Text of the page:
“Police and fire have the same issues,” he said. “We are doing the same job — we service the biggest amount of people in town at 4,000 students roughly, employ the biggest number of people. …We need to continue on supporting all of our services.”
Joe O’Sullivan of West Washington Street moved the question, but Young was allowed to speak again before that happened. If the override passes, he promised to put a vote yes sign on his lawn.
Selectmen Chairman Kenny Mitchell said the town’s bills are $31,366,000 to run the town, there is only $29,516,000.
“The override must go through in order to maintain town services,” he said, urging voters to reject Young’s amendment, speaking as an individual, said there is a possibility of a super town meeting if the override fails and that it require a two-thirds vote of the entire School Committee to pass a budget. The school budget was approved by an 8-2 vote.
“If you watched the meeting, the two opposed wanted, likely, a higher budget,” he said. “The likelihood of a budget coming back to the School Committee and being reduced by $3 million-plus is extremely low.”
The $3 million-plus figure represents the $1.3 million reduction to the operating assessment Young advocated, almost $2 million more in the whole budget would be affected, Howard explained.
Young’s motion was rejected by voters, with the original $29,508,290 budget Article 4 approved.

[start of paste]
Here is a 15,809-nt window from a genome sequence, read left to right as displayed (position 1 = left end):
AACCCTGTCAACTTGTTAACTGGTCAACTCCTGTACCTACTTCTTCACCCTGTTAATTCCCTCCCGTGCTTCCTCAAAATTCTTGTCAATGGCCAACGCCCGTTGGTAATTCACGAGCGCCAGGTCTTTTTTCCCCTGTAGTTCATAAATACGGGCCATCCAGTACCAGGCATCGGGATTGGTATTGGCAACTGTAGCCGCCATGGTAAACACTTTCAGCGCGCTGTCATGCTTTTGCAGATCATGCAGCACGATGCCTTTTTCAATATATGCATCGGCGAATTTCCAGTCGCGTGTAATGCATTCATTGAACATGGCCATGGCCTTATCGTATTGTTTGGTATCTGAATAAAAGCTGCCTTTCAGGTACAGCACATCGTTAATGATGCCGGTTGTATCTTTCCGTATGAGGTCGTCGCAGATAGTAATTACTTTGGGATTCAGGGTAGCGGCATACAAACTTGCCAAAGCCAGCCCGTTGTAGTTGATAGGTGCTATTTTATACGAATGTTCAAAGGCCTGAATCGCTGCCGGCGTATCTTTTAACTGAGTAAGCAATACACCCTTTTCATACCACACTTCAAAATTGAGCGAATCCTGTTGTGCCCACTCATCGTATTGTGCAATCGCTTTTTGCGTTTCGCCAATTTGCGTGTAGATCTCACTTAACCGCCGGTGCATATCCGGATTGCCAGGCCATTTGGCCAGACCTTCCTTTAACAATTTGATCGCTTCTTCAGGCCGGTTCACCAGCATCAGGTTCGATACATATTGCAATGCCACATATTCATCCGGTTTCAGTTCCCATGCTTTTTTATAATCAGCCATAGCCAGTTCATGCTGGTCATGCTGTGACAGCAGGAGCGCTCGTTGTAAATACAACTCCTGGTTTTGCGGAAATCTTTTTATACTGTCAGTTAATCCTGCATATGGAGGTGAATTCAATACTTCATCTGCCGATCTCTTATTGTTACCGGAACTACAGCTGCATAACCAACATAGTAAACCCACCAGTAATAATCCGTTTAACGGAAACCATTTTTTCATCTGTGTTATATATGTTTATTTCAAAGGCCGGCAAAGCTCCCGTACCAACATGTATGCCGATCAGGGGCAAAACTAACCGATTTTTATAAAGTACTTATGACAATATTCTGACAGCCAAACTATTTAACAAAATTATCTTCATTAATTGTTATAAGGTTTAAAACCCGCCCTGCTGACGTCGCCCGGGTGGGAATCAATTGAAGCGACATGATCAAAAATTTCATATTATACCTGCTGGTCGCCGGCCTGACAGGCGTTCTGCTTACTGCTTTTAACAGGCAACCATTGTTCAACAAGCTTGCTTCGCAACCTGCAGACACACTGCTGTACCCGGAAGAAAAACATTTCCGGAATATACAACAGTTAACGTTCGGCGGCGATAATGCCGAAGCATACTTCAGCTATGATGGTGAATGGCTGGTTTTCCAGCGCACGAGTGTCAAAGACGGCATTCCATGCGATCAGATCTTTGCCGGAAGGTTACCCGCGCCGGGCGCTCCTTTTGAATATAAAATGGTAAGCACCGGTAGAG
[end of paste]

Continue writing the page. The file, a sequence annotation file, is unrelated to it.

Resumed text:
Article 5 was also passed after another heated debate between Young and Sullivan, with the $31,363,245 bottom line, including the $1.85 million override passes.
Sullivan said the override was aimed to prevent starting the next fiscal year in a deficit.
“Our job is to ensure the financial well-being of this town, looking at where we are and where we’re going,” Sullivan said. “The School Committee made some small cuts — in the grand scheme of their budget, they are small cuts — these cuts may not be there next year, so we looked at setting us off on a level footing for next year.”
Sullivan said the number presented to the town was what the Finance Committee felt was needed to put Hanson on a level footing next year, with any unencumbered balances going into free cash the following year.
Young expressed umbrage that $305,000 was being added to the School Committee’s certified assessment at Town Meeting. He sought to amend it to reflect the School Committee’s certified assessment of $12,646,118.
Town Meeting voters rejected Young’s amendment and approved Article 5 as presented in the warrant.